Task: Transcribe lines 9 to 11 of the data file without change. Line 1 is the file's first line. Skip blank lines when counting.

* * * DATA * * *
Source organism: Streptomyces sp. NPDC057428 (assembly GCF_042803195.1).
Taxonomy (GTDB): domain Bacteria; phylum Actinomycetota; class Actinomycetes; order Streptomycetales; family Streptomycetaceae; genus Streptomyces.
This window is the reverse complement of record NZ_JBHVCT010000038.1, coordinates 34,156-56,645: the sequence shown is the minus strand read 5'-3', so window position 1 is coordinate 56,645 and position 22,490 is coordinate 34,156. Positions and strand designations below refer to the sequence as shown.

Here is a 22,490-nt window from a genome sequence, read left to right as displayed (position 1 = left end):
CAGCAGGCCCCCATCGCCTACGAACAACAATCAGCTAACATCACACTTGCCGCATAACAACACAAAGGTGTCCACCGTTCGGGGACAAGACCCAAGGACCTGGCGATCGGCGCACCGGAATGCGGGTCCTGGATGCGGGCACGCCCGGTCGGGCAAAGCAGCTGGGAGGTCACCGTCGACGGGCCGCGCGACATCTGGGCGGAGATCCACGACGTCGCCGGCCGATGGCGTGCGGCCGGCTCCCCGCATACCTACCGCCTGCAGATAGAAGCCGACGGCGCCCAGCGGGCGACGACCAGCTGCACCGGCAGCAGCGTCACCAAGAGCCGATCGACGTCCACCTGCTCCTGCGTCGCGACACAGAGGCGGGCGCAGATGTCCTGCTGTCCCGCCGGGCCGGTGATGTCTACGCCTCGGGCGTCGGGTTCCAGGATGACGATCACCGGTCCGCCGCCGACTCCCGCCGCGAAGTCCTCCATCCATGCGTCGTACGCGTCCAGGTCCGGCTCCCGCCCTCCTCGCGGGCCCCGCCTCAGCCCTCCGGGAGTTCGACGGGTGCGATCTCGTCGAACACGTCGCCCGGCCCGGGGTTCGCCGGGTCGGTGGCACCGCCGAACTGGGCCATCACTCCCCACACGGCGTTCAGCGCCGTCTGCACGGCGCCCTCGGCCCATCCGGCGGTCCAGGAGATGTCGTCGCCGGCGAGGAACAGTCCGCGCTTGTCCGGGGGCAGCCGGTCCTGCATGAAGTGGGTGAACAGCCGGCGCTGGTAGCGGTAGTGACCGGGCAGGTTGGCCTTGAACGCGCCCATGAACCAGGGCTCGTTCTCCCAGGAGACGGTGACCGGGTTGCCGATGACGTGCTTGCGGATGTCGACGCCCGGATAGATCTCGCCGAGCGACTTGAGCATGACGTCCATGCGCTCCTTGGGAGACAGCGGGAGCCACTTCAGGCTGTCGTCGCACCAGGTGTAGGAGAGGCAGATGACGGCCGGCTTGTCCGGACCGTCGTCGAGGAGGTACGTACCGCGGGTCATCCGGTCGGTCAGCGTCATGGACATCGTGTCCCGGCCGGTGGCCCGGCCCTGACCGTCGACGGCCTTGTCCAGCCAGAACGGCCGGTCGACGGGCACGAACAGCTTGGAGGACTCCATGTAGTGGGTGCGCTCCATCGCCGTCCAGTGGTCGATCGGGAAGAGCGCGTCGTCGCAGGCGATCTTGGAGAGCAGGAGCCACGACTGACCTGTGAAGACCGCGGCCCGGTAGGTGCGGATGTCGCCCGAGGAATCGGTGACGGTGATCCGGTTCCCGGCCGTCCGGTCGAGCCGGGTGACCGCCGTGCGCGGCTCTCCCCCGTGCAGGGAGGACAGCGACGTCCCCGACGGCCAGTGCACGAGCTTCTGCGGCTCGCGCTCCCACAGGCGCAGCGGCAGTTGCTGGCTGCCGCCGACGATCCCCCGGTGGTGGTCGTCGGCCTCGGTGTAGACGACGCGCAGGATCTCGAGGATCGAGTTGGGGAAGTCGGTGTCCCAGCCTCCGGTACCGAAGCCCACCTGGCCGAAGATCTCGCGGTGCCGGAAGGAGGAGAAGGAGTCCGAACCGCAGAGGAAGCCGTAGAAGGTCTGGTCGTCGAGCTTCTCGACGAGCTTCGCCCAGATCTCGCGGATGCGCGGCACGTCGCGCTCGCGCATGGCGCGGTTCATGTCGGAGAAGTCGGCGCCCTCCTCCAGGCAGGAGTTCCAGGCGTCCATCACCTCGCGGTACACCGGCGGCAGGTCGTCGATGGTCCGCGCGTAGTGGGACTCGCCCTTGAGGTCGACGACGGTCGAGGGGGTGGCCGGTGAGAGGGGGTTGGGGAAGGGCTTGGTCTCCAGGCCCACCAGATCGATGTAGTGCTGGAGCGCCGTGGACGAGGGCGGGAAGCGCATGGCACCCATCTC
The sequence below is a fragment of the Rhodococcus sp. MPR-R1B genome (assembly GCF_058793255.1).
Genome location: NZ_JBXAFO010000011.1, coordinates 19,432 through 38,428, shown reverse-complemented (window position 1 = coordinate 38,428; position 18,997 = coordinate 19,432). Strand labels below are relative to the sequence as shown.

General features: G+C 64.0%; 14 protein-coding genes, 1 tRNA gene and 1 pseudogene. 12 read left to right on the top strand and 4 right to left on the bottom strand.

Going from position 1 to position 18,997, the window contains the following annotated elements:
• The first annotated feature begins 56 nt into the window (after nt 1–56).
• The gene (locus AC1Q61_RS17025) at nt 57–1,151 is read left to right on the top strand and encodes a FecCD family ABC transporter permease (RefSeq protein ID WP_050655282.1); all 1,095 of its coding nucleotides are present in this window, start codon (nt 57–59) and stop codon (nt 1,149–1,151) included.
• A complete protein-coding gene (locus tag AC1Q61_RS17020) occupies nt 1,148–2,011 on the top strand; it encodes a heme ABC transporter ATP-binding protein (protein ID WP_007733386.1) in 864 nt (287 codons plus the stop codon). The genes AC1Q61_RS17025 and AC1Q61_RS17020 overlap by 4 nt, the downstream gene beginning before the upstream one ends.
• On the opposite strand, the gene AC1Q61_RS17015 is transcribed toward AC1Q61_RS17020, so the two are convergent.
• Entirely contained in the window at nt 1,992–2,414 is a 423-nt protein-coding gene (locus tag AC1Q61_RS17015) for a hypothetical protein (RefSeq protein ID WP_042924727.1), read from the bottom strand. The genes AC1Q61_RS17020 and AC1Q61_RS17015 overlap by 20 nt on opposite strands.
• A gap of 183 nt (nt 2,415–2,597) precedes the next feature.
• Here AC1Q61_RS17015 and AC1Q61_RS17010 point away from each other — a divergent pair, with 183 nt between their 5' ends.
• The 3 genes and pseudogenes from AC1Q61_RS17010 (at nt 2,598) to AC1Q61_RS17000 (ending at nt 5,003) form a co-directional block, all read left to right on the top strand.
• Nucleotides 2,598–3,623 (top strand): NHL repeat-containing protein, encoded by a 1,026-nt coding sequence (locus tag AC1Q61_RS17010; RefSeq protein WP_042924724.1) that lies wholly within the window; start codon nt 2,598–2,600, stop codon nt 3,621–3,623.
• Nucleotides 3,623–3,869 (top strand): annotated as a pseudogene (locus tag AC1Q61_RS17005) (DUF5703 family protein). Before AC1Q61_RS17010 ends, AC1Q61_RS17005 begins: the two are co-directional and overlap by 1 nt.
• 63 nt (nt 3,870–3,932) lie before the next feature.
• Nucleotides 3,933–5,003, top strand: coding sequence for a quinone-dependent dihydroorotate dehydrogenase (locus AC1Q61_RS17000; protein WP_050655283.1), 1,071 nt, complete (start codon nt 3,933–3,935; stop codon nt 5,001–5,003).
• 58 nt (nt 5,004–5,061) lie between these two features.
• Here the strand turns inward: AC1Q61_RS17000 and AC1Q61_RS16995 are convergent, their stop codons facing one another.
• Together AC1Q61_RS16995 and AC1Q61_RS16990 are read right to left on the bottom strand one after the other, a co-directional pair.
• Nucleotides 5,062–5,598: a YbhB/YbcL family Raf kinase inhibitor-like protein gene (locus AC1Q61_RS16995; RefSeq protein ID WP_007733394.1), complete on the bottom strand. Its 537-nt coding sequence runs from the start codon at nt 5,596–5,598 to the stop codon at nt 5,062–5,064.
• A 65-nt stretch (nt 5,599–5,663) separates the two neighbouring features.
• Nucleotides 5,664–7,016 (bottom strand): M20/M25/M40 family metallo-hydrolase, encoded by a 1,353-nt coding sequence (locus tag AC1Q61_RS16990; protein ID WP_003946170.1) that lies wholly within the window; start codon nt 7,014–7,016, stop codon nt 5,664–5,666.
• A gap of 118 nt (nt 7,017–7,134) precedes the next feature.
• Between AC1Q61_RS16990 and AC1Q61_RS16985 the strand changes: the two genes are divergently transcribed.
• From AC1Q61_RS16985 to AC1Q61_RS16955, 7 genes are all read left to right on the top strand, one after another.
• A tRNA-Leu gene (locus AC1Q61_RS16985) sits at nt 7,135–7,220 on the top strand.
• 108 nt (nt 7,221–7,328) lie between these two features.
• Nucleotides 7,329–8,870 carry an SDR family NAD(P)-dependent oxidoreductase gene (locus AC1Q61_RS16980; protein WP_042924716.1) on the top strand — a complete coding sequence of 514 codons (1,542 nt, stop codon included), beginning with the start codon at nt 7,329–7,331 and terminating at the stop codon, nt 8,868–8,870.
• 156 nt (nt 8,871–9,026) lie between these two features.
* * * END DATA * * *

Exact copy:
Going from position 1 to position 18,997, the window contains the following annotated elements:
• The first annotated feature begins 56 nt into the window (after nt 1–56).
• The gene (locus AC1Q61_RS17025) at nt 57–1,151 is read left to right on the top strand and encodes a FecCD family ABC transporter permease (RefSeq protein ID WP_050655282.1); all 1,095 of its coding nucleotides are present in this window, start codon (nt 57–59) and stop codon (nt 1,149–1,151) included.